02 January 2013
Industry Focus: The ProxNet 647-50 Fingerprint Reader
ProxNet’s new fingerprint reader deals a mortal blow for criminals
Unfortunately it’s not just criminals on the outside who threaten the security and prosperity of businesses – the deceitful within can also have a devastating effect on profits.
So says Valerie Bingham, product manager for Elvey Security Technologies, which supplies a range of world-class access control products to the security and other industries.
Among these is the fingerprint reader and specifically the ProxNet 647-50 from GSC Systems, which is being used with considerable success to prevent unauthorised access to premises, to stop buddy clocking and to safeguard valuables.
According to Mrs. Bingham, more and more businesses are implementing fingerprint access control systems, which work on the premise that no two people anywhere on earth have the same fingerprints. “As a result, this is one of the most accurate and reliable methods for identifying staff and customers on the market today.”
Since fingerprint identification began its transition to automation in the late 1960s[i], governments, mines, petrochemical plants (SASOL), refineries, private manufacturing concerns and educational facilities, have increasingly embraced the technology to ensure the protection of their people and assets.
Not only is it used to keep trespassers off the premises, it is also key to controlling the movement of staff members within the buildings, says Mrs. Bingham. “An access control system allows security managers to restrict or grant admittance to specified areas such as those containing classified information, dangerous equipment or valuables. In the event of a breach or incident, security managers can pull full reports on everyone who has entered or left the protected site and in so doing, take the appropriate corrective action.”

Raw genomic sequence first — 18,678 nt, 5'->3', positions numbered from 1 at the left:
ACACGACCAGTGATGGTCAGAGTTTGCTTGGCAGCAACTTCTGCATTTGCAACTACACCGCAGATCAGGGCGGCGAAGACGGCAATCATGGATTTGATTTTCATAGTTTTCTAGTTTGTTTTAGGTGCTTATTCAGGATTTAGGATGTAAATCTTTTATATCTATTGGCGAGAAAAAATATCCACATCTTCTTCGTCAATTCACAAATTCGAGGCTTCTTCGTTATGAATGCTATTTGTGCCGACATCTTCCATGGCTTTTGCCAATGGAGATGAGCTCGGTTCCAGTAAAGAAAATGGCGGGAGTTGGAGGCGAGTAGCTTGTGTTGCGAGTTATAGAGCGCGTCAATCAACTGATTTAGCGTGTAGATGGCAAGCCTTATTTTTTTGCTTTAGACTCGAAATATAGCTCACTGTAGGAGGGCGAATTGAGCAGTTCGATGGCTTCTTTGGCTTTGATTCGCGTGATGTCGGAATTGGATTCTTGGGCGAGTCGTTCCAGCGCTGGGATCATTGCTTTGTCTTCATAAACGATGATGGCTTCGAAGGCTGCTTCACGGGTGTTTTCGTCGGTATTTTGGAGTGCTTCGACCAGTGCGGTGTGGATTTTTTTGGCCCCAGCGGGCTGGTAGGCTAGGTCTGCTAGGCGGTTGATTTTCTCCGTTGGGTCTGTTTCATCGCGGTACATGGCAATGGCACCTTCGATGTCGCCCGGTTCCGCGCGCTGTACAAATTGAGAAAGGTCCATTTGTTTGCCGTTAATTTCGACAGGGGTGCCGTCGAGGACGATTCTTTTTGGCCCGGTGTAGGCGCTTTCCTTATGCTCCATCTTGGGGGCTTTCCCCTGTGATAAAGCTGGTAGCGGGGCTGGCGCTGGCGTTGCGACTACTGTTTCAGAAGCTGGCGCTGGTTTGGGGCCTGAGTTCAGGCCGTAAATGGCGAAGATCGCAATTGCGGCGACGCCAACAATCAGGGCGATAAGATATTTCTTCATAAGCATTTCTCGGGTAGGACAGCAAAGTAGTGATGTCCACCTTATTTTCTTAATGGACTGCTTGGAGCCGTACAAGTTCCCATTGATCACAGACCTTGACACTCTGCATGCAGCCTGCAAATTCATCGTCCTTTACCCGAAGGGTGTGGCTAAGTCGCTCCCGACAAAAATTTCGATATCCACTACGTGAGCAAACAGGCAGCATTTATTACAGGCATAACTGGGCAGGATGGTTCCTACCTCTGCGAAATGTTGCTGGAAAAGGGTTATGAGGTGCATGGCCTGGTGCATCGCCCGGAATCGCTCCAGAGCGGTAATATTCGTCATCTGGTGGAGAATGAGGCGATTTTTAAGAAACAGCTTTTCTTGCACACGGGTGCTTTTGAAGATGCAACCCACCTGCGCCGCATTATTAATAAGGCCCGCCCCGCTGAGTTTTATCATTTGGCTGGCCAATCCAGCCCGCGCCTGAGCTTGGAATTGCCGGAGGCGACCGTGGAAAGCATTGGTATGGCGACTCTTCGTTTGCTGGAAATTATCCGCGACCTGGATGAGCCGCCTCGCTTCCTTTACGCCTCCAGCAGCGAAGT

With this in mind, she readily recommends GSC System’s ProxNet 647-50 fingerprint reader, which makes it possible to control access to any edifice. It does so by verifying users’ fingerprints and then sending their associated card or individual numbers to the system for validation, she explains. Acceptance or rejection is then indicated by a multi-coloured LED (Light Emitting Diode).
The 647-50, which requires a separate connection for the template management with the link being either the RS-232 or the RS-485, runs on a Windows (2000 /XP /Vista /Windows7) operating system, though not necessarily on the computer that runs the ProxNet system.
One of its most impressive attributes is that it allows templates created and used on one unit to be transferred in their entirety or selectively uploaded to other units on the network, thereby making it possible to grant restricted access to specified personnel.
The number of users that can be stored depends on the number of templates enrolled per user. (She recommends that at least two fingerprints per person be enrolled so that in the event of a finger injury, the second fingerprint can be used to allow access.)
Concludes Mrs. Bingham: “Whatever your access control needs, whether protecting valuable information, stock, equipment, securing different areas or controlling who’s entering the building, the GSC 647-50 should fit perfectly into your environment.”
Prepared and submitted by Priyesh Jagjivan
Elvey Security Technologies
Tel: (011) 401 6700
[i] The National Science and Technology Council (NSTC) USA